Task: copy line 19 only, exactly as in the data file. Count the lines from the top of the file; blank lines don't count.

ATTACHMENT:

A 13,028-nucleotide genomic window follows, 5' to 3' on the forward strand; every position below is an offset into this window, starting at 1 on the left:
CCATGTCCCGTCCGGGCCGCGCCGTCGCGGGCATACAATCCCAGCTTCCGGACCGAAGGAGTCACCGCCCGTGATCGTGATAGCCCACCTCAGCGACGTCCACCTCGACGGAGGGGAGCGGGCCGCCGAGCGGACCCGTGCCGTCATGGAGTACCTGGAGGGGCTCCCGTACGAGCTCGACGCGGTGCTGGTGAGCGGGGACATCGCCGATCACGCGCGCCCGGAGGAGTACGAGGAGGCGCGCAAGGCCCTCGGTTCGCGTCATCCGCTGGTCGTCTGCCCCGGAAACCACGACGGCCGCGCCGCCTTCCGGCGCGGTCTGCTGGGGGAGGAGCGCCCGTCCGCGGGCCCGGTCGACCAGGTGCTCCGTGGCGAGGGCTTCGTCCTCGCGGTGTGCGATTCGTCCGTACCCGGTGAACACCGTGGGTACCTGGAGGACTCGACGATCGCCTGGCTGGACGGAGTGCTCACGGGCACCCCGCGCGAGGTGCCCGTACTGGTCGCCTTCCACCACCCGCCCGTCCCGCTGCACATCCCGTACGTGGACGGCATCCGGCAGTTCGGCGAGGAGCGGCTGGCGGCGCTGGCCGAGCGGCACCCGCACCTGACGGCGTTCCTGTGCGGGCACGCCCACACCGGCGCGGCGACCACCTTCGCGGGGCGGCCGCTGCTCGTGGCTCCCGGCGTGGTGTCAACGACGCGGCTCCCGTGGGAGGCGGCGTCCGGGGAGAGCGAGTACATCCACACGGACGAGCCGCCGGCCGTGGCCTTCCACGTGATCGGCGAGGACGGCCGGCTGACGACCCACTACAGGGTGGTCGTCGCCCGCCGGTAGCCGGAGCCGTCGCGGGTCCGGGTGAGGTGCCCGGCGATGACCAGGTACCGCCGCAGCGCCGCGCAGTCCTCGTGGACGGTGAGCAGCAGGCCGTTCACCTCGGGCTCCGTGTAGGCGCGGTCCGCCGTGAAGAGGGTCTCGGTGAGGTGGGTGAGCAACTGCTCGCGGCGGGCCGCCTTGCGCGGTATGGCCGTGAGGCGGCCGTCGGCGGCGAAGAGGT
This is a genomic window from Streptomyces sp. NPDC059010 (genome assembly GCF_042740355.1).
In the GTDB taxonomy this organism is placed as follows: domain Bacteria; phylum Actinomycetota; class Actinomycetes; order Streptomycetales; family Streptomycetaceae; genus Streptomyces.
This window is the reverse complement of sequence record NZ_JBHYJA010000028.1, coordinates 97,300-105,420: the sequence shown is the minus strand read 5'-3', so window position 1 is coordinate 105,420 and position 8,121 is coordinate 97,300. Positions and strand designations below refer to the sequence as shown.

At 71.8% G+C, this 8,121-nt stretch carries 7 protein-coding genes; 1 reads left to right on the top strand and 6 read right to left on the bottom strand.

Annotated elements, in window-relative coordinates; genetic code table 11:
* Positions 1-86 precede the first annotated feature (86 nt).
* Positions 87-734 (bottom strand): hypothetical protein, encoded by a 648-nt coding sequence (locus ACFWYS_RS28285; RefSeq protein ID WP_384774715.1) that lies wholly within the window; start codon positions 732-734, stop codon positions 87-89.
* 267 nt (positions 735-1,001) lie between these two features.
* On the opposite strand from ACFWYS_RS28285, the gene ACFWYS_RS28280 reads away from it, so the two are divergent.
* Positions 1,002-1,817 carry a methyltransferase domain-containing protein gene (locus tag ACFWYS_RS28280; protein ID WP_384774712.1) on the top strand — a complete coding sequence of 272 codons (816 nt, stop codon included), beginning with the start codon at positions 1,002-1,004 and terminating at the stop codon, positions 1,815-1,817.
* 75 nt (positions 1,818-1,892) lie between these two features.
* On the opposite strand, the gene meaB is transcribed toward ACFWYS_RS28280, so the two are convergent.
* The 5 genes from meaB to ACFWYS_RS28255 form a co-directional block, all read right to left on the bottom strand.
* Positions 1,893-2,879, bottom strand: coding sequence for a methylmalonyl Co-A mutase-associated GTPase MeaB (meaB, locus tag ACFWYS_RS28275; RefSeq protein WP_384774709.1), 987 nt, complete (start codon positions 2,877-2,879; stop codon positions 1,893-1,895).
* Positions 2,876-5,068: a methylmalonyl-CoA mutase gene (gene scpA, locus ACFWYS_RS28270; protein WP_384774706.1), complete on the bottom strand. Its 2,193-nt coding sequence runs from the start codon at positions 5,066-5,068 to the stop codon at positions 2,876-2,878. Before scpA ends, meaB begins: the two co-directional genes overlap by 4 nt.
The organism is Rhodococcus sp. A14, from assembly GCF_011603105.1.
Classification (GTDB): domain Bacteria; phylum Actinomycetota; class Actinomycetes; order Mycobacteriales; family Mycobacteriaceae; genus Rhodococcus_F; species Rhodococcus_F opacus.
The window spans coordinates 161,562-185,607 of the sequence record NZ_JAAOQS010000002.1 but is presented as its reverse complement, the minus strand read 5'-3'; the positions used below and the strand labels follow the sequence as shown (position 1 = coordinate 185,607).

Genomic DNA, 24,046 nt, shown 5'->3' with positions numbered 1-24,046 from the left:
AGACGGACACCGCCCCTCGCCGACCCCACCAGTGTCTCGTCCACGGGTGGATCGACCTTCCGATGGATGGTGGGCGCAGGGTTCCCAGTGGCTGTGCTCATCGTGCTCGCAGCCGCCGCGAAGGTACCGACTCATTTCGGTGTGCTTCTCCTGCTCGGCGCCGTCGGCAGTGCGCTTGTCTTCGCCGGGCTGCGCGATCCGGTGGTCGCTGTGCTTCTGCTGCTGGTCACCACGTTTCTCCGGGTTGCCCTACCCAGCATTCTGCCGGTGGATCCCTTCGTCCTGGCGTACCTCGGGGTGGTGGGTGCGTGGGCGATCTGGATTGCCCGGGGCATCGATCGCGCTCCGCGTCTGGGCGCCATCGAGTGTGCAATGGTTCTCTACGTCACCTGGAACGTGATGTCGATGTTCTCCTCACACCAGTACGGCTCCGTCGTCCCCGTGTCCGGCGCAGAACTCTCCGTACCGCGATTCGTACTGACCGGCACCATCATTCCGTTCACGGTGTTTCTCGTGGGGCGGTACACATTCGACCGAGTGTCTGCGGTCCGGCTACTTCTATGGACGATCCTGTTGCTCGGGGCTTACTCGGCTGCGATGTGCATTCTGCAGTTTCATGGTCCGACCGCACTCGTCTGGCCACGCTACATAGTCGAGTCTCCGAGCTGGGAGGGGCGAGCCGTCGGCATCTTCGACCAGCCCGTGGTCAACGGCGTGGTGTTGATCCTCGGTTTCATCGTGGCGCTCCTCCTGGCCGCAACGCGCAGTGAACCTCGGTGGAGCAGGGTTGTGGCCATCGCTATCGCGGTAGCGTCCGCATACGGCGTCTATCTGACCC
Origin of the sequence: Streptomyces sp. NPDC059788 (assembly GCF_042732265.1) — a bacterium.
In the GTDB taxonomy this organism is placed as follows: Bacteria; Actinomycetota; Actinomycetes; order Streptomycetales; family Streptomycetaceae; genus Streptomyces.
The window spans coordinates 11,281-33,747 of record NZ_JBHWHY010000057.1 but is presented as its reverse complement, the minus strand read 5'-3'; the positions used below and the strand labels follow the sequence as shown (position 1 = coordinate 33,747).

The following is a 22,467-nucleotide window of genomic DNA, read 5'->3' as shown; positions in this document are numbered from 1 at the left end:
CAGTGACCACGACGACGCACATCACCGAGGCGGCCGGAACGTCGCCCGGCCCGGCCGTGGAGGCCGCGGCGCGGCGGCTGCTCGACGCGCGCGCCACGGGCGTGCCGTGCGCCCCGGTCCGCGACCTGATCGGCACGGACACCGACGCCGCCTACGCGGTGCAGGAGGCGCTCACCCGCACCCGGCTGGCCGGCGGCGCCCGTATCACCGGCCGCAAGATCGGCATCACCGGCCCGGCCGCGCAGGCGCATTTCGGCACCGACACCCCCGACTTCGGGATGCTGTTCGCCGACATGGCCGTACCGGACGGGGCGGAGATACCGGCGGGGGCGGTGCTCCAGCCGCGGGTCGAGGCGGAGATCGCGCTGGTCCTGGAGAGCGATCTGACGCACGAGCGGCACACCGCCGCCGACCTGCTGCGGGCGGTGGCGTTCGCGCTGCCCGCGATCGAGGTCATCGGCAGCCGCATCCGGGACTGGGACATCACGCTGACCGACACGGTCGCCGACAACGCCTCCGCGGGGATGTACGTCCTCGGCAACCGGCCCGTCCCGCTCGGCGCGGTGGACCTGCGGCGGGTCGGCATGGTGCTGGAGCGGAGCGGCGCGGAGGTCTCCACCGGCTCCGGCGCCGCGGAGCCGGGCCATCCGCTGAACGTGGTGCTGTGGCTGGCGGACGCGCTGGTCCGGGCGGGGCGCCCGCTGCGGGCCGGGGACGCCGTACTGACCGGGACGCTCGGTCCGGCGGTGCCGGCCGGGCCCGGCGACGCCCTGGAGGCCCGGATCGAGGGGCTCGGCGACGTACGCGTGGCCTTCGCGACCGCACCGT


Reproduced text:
Classification (GTDB): domain Bacteria; phylum Actinomycetota; class Actinomycetes; order Mycobacteriales; family Mycobacteriaceae; genus Rhodococcus_F; species Rhodococcus_F opacus.